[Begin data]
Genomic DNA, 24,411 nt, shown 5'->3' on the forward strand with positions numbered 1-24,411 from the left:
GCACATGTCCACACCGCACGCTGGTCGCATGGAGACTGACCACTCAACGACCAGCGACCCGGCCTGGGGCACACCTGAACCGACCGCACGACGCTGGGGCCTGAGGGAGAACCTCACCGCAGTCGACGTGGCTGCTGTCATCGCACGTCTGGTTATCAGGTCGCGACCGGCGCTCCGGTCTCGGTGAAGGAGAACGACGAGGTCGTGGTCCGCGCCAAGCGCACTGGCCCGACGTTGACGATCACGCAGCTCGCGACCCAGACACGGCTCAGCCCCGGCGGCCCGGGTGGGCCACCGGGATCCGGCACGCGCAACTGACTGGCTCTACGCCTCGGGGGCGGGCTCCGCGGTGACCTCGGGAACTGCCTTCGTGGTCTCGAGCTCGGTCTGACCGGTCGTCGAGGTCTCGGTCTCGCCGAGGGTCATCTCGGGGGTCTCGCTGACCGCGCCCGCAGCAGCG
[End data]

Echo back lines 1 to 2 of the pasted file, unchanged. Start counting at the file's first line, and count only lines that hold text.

Genomic DNA, 24,411 nt, shown 5'->3' on the forward strand with positions numbered 1-24,411 from the left:
GCACATGTCCACACCGCACGCTGGTCGCATGGAGACTGACCACTCAACGACCAGCGACCCGGCCTGGGGCACACCTGAACCGACCGCACGACGCTGGGGCCTGAGGGAGAACCTCACCGCAGTCGACGTGGCTGCTGTCATCGCACGTCTGGTTATCAGGTCGCGACCGGCGCTCCGGTCTCGGTGAAGGAGAACGACGAGGTCGTGGTCCGCGCCAAGCGCACTGGCCCGACGTTGACGATCACGCAGCTCGCGACCCAGACACGGCTCAGCCCCGGCGGCCCGGGTGGGCCACCGGGATCCGGCACGCGCAACTGACTGGCTCTACGCCTCGGGGGCGGGCTCCGCGGTGACCTCGGGAACTGCCTTCGTGGTCTCGAGCTCGGTCTGACCGGTCGTCGAGGTCTCGGTCTCGCCGAGGGTCATCTCGGGGGTCTCGCTGACCGCGCCCGCAGCAGCG